Working commuters; I feel for you.
Really, I do. Because overcrowded buses are no fun.
I can imagine what it must be like for you. You’re already tired from a full day at the office. You want to get home to your spouse, a glass of red wine, and Masterchef. You don’t want to have to endure a thirty minute bus ride sandwiched between ten different kinds of riff-raff.
It’s okay, though. There’s no need to worry. A wonderful little Sydney local rag, The Inner West Courier, is going to fix everything.
All we have to do, according to journalist, Naeun Kim, is get rid of all those pesky dole bludging pensioners who are taking up seats belonging to hard-working, tax-paying, Ordinary Australians.
Yup. An article last week, with the headline “Fare Way To Cut Crowding”, talks up a study by Professor Corrine Mulley, that recommends reducing pensioner travel to ‘off-peak’ times to help with chronic overcrowding on Sydney Public Transport. Kim’s article doesn’t make this clear, but I assume Mulley is referring to all kinds of pensioners; disabled people and carers, the unemployed, aged pensioners and students.
Mulley, who is Chair of Public Transport at the University of Sydney, supports her argument by claiming that the United Kingdom, South Australia, and Western Australia already ‘restrict’ pensioner travel by making it free after 9:30 am. She adds that Singapore already places even harsher restrictions on pensioner travel.
I’m not sure how free public transport in the UK, SA, and WA adds up to the need for restrictions in Sydney, and Mulley’s reference to Singapore, a nation with a less than perfect human rights record, just seems wrong. Mulley makes it seem as though us dole-bludgers should feel grateful right down to the soles of cheap our K-mart shoes for being so lucky as to be allowed on buses, trains and ferries at all, let alone being let on them in busy, peak-hour times.
Also creepy is Mulley’s smooth economic rationalism. She writes, “Society must provide accessibility to those on limited incomes, such as the elderly, but this needs to be balanced by an understanding of the costs of providing peak capacity and the impacts of crowding on public transport use.”
Translation: human rights are important, only if they don’t cost us too much.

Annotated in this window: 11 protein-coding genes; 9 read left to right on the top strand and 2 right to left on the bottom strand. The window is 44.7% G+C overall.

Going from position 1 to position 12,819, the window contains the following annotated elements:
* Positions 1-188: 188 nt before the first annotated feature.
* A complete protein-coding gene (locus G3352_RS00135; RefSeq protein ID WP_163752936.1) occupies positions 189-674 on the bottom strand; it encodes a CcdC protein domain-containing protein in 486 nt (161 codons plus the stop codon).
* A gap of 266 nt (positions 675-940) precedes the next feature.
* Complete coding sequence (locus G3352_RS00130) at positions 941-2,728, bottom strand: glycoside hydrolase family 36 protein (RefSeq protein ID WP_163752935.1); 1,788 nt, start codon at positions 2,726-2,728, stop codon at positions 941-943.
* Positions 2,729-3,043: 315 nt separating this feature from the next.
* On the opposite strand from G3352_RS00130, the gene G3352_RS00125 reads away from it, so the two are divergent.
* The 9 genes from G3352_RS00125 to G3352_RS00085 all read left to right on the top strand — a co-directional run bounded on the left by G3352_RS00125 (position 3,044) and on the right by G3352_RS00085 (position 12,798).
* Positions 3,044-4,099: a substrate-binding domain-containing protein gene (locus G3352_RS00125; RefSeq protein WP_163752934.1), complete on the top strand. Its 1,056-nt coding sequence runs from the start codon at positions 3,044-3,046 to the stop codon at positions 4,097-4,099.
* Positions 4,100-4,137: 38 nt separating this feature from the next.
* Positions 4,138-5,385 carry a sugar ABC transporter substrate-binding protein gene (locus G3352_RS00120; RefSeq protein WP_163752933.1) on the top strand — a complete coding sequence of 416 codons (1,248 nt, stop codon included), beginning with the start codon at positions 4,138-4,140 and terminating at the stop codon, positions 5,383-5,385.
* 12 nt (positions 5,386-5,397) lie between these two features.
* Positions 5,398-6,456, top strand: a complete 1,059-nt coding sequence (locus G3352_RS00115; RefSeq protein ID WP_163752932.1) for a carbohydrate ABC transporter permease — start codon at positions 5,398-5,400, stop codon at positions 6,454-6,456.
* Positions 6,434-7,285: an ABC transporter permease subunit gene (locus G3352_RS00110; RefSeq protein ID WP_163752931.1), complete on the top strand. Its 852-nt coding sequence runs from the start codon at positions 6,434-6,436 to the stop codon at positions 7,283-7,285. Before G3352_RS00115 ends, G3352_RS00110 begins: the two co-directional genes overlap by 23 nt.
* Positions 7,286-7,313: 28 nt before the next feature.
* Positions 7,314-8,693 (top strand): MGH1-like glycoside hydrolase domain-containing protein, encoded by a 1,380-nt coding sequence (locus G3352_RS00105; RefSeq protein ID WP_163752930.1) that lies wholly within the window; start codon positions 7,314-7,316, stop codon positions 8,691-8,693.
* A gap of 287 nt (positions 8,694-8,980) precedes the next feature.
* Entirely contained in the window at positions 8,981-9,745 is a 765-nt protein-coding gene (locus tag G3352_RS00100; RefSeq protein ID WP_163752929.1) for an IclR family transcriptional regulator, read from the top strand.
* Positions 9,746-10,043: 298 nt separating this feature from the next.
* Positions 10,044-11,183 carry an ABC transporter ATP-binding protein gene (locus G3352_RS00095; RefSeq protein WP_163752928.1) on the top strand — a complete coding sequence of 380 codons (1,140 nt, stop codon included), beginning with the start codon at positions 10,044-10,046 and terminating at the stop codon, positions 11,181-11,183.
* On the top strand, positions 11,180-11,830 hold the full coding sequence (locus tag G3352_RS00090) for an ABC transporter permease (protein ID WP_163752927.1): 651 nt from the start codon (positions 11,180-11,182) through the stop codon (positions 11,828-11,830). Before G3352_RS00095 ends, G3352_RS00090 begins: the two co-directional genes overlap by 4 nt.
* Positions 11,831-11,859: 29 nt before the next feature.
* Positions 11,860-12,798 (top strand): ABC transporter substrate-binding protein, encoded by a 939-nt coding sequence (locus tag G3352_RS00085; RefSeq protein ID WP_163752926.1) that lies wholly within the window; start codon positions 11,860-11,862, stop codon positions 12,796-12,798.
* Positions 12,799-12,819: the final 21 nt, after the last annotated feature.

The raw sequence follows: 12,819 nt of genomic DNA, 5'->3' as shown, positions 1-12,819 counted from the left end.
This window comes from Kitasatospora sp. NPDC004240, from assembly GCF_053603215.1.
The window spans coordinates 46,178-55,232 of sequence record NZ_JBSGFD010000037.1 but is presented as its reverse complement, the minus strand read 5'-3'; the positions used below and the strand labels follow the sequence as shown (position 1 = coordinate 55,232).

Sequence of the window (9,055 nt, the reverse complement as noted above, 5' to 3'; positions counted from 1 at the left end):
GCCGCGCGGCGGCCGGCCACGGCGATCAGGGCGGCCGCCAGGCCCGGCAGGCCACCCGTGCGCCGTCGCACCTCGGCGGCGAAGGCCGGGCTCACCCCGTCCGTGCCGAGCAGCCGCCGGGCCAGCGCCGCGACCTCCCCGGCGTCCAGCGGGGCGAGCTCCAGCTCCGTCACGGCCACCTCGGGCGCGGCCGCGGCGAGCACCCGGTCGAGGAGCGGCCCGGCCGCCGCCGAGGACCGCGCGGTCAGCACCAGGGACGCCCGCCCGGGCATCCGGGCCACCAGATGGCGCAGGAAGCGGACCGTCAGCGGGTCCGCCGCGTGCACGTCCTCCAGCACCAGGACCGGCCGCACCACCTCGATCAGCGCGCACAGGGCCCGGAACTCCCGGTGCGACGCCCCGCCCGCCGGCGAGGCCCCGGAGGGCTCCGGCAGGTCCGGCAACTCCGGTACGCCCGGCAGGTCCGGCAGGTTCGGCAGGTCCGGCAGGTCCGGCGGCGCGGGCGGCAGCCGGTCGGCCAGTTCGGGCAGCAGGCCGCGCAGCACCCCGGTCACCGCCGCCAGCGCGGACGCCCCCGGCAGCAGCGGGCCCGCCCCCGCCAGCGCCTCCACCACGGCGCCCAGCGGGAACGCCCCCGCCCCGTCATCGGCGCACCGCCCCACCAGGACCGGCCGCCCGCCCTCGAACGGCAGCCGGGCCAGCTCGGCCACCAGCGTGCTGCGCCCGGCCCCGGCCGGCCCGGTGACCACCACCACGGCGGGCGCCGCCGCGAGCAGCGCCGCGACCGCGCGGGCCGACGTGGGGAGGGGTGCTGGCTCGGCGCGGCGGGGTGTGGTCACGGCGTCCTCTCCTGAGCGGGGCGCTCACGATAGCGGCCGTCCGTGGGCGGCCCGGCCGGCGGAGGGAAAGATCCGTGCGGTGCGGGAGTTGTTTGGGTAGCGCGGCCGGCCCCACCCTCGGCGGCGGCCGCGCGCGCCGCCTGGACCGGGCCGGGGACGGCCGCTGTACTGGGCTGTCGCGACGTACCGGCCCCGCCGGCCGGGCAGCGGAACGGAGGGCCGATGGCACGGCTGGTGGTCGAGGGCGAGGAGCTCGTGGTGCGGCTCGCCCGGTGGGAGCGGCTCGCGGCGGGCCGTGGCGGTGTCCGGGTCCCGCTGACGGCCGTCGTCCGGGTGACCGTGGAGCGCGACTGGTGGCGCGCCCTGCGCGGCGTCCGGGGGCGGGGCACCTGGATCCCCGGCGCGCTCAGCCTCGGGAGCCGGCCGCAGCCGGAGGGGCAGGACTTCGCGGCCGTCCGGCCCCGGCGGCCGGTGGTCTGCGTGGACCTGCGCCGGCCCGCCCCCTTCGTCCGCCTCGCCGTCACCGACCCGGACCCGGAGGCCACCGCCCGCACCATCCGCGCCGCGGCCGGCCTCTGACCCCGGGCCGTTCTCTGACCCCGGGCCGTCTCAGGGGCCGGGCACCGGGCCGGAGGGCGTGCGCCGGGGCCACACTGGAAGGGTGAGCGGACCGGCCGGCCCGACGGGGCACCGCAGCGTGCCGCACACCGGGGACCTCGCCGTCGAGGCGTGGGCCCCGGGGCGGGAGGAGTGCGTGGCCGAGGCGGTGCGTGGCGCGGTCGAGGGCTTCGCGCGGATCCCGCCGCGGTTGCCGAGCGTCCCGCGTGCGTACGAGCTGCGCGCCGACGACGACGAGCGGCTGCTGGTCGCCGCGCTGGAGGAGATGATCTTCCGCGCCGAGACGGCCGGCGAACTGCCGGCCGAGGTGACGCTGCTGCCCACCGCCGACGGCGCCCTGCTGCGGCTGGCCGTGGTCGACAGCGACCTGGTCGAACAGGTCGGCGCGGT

And why does Mulley refer to us as ‘non-workers’ when ‘concession-card holders’ would do just fine? It’s almost as though she is trying to remind readers of the perception that pensioners aren’t useful contributors to Our Nation’s Great Economy.
Inner West Courier ‘journalist’, Kim, could have devoted several column inches to questioning the ideologies implicit in Mulley’s article. She could have balanced Mulley’s ideas against the need for provision of services to socially marginalised groups, and discussed the impacts such restrictions would have on pensioners. For some reason, Kim chose to devote almost the entire article to a bland, mostly positive summary of Mulley’s ideas.
Provision of public transport is unquestionably a human rights issue. Everyone, no matter if they are working, a student, unemployed, disabled, or on an old age pension, should be able to access services and participate in society. They should be able to do this when they want to, not at the convenience of the NSW government.
I think it’s great that public transport is overcrowded. Australia is a large producer of greenhouse gases, and public transport is one way of getting excess cars off the road. We don’t need to restrict public transport use, we need to increase services.
Mulley argues that this would take too long, and cost too much. But she offers no studies into whether or not pensioner restrictions would actually help the problem of overcrowded public transport. Overcrowding is such a huge problem, says Mulley, that we have to try it anyway, just to do something.
Another pressing problem that Mulley, and the Inner West Courier might like to tackle some day, is the lack of accessibility on Sydney’s Public Transport.
Many train stations do not have lifts. For me, this means making my way slowly up several flights of stairs, often stopping to catch my breath. It means feeling self-conscious and ‘in the way’, when hurrying, able-bodied, commuters crossly push past me, puzzled because a seemingly healthy young woman has inexplicably stopped, mid-climb.
Ascending stairs is also tiring, and it’s darn frustrating when your train is pulling into the station and you still have a whole flight to go. And there are many people in wheelchairs and mobility scooters who are even more adversely affected, being not able to access these stations at all.
Mostly, to the Kims, Inner West Couriers, and Professor Mulleys of this world, I want to say this:
Pensioners have lives to lead. We have places to go, things to do, and people to meet. Just because we are not full-time workers does not make our need to access shops and other services, or even just to get out of the house once in a while, any less worthy.
We might not contribute as much to the economy as that of the soulless corporate lawyer squashed next to us on the city-bound train, but our lives matter just as much.